“I’d be willing to reduce this to a 25 dollar fine, plus court costs,” the prosecutor said after I repeated time and again the report was wrong.

“No,” I said. “I’m happy to take this to trial. I really don’t think you can prove this.”

He reread the case, as well as the law the officer cited.

“Can’t you just dismiss the case?” I pleaded. “This is going to be such a waste of your time, I don’t have anything better to do, but I’m sure you do.”

I told him what really worried me was the woman’s insurance looking into the case, not my bike, since I wrote a column and got it fixed for free.

“A column?” he asked.

“Yeah, I have a weekly column for a bike magazine,” I said.

“I want to read that before I do anything else,” he said. I know, it surprised me too.

I pulled it up on his phone–a sleek iPhone– with my dirty fingers for him to read.

“This is basically your argument,” he said, smiling while reading my column. “Is that an aluminum frame on your bike? That could explain why it broke.”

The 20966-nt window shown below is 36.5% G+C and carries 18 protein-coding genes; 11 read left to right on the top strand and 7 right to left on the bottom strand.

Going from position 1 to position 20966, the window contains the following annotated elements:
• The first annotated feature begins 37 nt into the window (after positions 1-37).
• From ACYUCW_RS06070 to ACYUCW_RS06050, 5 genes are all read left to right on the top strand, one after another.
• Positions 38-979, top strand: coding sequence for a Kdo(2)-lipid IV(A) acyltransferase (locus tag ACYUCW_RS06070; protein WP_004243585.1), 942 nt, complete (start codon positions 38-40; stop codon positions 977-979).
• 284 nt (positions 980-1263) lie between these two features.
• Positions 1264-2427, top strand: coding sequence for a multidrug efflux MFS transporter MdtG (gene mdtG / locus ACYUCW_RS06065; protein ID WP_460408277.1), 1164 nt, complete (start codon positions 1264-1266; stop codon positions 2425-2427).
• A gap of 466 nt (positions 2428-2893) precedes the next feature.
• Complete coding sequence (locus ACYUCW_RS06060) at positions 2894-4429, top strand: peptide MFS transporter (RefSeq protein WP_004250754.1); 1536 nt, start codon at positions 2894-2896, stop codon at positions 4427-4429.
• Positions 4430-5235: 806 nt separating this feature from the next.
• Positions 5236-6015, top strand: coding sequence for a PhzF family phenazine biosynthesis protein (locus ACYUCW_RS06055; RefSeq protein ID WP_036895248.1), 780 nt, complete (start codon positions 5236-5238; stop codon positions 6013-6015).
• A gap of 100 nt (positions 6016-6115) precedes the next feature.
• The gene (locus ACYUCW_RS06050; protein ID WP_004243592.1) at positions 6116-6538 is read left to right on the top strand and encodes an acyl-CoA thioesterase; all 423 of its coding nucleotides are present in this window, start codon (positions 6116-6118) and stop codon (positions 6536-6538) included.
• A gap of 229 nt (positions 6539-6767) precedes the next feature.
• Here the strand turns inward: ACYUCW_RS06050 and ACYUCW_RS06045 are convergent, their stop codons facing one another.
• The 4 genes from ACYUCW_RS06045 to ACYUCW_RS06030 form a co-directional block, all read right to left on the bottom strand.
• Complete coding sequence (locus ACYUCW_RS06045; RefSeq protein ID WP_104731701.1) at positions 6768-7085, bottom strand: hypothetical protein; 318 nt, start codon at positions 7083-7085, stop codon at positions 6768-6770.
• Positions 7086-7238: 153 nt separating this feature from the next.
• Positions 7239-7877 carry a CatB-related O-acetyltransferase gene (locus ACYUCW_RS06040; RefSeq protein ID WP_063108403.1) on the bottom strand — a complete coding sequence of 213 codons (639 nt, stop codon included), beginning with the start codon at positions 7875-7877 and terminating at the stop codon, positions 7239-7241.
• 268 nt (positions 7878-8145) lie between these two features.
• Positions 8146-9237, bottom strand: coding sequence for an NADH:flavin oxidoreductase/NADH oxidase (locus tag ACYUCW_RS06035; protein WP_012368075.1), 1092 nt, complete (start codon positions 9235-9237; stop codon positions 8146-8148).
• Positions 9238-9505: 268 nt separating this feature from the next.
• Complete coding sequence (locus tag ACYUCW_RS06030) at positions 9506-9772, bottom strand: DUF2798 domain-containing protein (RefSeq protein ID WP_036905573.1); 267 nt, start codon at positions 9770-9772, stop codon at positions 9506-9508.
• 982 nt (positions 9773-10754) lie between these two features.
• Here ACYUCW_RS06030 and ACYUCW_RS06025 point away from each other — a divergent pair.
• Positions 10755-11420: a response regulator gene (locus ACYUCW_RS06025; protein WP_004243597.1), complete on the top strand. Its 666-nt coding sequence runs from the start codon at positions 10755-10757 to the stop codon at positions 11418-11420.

“Yeah, it is aluminum, and pretty beat up,” I said. Then looking for affirmation, “It’s funny, right?”

Ignoring me, he said, “I’m going to dismiss your case, so instead of a fine, get some better brakes.”

Walking out of the courthouse and back to my bike, I realized that in two hours, I avoided a 75 dollar fine. If a penny saved is a penny earned, for a brief period of time, I made more than 35 dollars an hour. That’s a living wage; I could afford a car with that.

Becca Heaton

Becca Heaton is the program coordinator and editor for BikeLife Cities' city magazines and website. An avid cyclist, Becca is "embarrassed" to share that she has 5 different bikes... and she rides them all!